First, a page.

by Jon Brooke
At the height of Sparta's power – between the 6th and 4th centuries BC – it was commonly accepted that one Spartan was worth several men of any other state, and so it also goes that one LAMM competitor is probably worth several competitors from any other event. Arriving at the LAMM event centre there were no hordes of pumped up weekend warriors eager to jump over some hay bales or slide in some mud, but a more mature crowd of real outdoor enthusiasts enjoying quiet pints and readying themselves for a two day wholly self-reliant trip into some of the most gnarly and remote terrain in Scotland.
Around the event centre friends from previous events have been meeting and talking and catching up. In the early evening the sun was shining and people were sat outside the marquee with a view of An Teallach, the 1060 metre summit that has given its name to this year’s event. At past events the shorter courses have very often had checkpoints on big summits which undoubtedly provides a bit of wow factor for less experienced competitors, though the longer courses usually make more use of spurs and re-entrants as control sites in order increase the technical difficulty of navigation and route planning. Whether An Teallach summit will have a control site remains to be seen as competitors don’t get their maps until just before the start tomorrow morning, but the event area this year is huge – around 30 km by 15 km with dozens of named summits and complex topography so there are a lot of potential sites for planner Andy Spencely to choose from.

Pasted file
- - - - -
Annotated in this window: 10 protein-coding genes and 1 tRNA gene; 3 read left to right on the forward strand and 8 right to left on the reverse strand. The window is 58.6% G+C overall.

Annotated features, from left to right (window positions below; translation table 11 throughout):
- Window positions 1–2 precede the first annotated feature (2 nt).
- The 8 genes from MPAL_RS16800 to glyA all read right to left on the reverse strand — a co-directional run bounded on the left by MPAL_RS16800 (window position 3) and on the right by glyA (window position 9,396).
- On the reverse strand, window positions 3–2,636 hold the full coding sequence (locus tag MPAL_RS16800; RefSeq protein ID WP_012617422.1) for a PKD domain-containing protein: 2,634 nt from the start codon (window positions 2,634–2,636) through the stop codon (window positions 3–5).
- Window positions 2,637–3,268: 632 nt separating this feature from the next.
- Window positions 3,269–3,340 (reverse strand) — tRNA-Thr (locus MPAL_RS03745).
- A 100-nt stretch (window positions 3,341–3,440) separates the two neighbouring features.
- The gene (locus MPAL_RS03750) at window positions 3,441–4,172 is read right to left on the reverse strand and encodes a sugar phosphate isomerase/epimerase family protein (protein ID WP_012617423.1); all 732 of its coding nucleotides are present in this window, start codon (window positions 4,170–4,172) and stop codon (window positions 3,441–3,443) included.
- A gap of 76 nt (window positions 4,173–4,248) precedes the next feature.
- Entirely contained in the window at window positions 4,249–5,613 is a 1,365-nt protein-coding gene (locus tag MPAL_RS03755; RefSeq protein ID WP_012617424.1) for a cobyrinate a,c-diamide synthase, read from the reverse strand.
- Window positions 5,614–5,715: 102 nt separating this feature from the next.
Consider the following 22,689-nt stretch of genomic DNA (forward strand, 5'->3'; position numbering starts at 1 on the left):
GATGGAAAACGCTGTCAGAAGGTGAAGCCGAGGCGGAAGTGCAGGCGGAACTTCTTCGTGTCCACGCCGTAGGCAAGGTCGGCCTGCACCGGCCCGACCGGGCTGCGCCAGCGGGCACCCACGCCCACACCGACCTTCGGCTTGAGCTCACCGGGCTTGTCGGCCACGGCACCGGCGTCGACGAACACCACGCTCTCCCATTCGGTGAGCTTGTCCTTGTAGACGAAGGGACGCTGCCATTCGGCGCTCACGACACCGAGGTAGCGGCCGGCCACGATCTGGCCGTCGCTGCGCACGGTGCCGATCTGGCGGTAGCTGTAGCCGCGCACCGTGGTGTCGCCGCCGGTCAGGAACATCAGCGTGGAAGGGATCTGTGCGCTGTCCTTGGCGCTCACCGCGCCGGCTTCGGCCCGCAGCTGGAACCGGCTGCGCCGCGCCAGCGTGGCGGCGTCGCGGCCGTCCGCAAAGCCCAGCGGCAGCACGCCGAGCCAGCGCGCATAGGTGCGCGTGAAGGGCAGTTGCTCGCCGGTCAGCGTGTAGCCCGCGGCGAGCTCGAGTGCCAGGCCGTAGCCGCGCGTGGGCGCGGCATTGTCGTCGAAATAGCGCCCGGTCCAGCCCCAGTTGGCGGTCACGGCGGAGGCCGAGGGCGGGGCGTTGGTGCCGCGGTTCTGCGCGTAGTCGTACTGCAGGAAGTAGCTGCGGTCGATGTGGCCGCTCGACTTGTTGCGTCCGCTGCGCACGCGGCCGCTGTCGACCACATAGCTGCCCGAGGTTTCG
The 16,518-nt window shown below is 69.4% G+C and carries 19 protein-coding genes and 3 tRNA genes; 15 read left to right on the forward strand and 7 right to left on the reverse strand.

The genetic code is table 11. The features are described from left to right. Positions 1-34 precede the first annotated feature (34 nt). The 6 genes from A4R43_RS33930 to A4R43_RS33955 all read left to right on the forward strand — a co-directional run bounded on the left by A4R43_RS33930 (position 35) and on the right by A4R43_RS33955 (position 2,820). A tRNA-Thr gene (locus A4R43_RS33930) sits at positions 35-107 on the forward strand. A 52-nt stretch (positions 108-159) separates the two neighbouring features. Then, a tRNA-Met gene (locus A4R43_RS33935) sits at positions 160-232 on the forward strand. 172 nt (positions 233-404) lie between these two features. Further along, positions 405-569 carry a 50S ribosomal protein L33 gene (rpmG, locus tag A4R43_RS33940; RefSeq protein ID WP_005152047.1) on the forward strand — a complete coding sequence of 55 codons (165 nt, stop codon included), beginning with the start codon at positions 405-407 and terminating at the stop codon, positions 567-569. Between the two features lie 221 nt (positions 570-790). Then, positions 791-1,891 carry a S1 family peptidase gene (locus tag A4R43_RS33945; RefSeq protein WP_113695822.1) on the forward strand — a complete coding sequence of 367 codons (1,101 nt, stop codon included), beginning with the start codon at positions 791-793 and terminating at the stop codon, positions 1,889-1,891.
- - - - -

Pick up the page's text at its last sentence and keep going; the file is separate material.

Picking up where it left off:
Just to extend the warrior metaphor (probably slightly too far), the LAMM’s very own “last fighting tommy” Brian Layton is here again – the only competitor to have entered all of the twenty one events – wearing a brand new pair of Adidas Swoops I notice (just how many pairs does he have stockpiled?). Tomorrow he and partner Paul Davies will be joined by another 280 teams eager to “go over the top” (if you don’t like the warrior metaphors just be grateful I’m not resorting to political ones – although the LAMM is the most strong and stable mountain marathon I imagine that most people here are looking forward to a weekend away, not just from politics but from the outside world.
The year's Tee
Wilf's for a bite to eat